Boat captains are vital to high school fishing

Birmingham, Ala. –– They are the unsung heroes of the B.A.S.S. Nation High School program.

Without the volunteer efforts of boat captains, high school anglers would be left on the bank trying to learn how to catch bass. Boat captains must spend several hours in a boat with young anglers and resist the urge to fish, so high school coaches are challenged every year to find such special volunteers.

Chris Kuchyt has coached the Oak Lawn Community High School bass club since it joined the Illinois High School Association (IHSA) bass fishing series in 2008 and has plenty of experience recruiting boat captains. “The biggest problem is trying to find somebody who is willing to spend a whole Saturday with the kids,” said Kuchyt, whose team is also a B.A.S.S. Nation high school club. “It’s not only about Saturday but the time prepping the boat and driving it to the water. So it does take a lot of time out of a volunteer’s day to get all of that set up.”

Parents mainly provided a variety of boats to take out the Oak Lawn High anglers in the early days of the club. “It took quite a few years for my kids to fish out of a bass boat,” Kuchyt said. “We are a school on the south side of Chicago and even my boat is a deep v. We were taking all different kinds of boats that were helping out. So the kids got a quick lesson that you don’t always have to fish out of a bass boat to do well.”

Most of the Oak Lawn club’s boat captains are still parents, but Kuchyt is also starting to reap the benefits of his program’s longevity in the IHSA bass fishing series. “I have been pretty fortunate to get help from alumni who have come through the high school to bring boats back to the program,” he said. “It’s kind of giving back, if you will.”

The rapidly growing South Carolina B.A.S.S. Nation high school and middle school tournament circuits depend on family members and family friends to serve as boat captains. “The greatest thing that has happened with this (program) is to let fathers, uncles and friends be captains,” said Randy Vaughn, South Carolina youth director. “A lot of parents of 8- to 13-year-olds especially don’t want their kids going out with people they don’t know.”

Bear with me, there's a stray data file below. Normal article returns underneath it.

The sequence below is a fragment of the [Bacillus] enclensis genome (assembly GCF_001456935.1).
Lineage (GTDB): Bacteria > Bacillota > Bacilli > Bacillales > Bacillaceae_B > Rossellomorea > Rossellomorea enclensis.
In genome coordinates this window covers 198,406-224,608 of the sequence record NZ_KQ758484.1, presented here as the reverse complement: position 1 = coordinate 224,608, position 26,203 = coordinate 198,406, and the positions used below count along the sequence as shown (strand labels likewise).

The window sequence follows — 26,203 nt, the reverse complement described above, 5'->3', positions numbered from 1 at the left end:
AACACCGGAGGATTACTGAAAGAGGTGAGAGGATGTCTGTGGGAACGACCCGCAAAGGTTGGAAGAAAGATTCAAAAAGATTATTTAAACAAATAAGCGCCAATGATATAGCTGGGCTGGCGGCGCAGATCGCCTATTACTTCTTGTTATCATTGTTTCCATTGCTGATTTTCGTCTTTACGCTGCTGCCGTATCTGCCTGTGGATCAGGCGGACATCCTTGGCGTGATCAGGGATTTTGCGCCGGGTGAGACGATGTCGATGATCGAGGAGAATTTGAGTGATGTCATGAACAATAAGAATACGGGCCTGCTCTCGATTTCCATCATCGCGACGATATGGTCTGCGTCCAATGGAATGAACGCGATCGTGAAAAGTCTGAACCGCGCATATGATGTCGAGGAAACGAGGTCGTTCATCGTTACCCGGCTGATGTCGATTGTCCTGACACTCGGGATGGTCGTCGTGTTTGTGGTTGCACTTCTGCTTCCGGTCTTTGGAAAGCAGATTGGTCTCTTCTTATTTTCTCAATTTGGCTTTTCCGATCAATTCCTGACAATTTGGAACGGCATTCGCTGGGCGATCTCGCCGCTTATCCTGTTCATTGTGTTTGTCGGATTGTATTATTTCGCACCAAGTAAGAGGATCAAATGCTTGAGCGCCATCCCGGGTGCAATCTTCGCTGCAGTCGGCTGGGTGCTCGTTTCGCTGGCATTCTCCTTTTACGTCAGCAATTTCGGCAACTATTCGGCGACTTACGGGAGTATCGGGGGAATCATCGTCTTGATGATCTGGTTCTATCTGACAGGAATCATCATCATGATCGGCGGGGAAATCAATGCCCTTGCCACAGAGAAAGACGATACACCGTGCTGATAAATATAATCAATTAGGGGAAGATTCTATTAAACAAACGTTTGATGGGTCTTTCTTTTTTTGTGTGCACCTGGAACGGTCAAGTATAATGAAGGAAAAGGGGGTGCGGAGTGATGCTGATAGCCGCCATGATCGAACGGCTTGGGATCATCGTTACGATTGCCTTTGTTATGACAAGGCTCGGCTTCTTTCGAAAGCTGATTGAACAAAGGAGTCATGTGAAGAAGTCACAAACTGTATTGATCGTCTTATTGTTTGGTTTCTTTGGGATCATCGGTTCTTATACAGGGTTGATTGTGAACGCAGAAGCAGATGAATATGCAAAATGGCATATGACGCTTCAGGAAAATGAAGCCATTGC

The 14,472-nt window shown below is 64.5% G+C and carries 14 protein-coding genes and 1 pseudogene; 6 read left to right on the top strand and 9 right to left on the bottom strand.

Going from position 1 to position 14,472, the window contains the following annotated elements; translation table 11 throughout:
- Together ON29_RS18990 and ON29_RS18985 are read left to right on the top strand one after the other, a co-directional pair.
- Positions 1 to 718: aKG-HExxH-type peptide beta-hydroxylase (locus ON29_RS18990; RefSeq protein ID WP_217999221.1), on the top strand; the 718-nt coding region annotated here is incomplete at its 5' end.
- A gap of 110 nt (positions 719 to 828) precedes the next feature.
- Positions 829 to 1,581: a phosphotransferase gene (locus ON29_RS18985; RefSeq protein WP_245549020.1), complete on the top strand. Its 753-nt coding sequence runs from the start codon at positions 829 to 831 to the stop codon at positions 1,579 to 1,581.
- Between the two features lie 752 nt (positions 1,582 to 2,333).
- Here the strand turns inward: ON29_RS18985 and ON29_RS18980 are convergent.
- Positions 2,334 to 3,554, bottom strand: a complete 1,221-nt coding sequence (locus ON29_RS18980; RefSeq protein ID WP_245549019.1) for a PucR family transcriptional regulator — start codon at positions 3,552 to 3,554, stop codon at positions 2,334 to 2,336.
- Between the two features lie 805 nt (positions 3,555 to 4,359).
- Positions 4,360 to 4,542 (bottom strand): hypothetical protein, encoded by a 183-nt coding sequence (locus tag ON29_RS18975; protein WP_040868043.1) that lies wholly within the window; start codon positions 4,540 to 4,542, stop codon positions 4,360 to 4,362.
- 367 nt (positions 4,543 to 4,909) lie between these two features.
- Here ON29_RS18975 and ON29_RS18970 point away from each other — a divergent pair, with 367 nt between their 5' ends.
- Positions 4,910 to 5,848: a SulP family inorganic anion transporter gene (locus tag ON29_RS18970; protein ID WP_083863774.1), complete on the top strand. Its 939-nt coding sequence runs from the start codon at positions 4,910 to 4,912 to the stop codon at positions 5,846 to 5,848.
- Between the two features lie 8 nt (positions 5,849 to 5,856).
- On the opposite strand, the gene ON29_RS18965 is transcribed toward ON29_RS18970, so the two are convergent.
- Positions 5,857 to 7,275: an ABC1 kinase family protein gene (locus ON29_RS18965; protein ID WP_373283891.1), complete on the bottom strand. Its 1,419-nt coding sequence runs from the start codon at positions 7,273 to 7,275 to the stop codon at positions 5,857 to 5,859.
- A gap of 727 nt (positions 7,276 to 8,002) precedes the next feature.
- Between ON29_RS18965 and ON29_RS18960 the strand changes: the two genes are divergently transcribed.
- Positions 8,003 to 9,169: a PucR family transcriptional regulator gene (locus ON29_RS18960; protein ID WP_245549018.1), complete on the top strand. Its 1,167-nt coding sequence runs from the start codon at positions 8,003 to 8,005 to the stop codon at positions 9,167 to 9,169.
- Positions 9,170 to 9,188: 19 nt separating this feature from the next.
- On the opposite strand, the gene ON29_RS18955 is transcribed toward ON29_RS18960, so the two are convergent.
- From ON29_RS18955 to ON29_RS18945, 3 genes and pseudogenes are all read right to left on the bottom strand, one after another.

Vaughn believes his program’s alignment with the South Carolina Department of Natural Resources Youth Bass Fishing League has helped him recruit more young anglers and boat captains. The South Carolina DNR has partnered with B.A.S.S. and The Bass Federation to start bass clubs in schools throughout the state and holds its own SC Youth Bass Fishing Championship for anglers from the B.A.S.S. and The Bass Federation youth programs.

The rewarding experience of watching young anglers catch fish is a major selling point high school coaches can use to recruit boat captains. “It is an extremely rewarding feeling,” Kuchyt said. “Dad’s cry at awards night after four years of being in the high school program and seeing these kids compete against each other. They do get emotional because they realize a chapter of their lives has passed and they realize they played a big part. It’s not like you can have a Dad on the side of a basketball court or in the dugout coaching his kid. But with fishing you actually get to do that. That is something that the father and his kid can remember for the rest of their days.”

Two-time B.A.S.S. Nation Championship qualifier Brian Maloney has experienced that rewarding feeling firsthand while serving as a boat captain for several young anglers. “It’s like being their father or grandpa when you see these kids succeed,” Maloney said. “The reward is watching the kids hook up with a fish. You see (the excitement) in their faces and that happens all day long. It is just fun to see kids that young get so excited over catching fish.”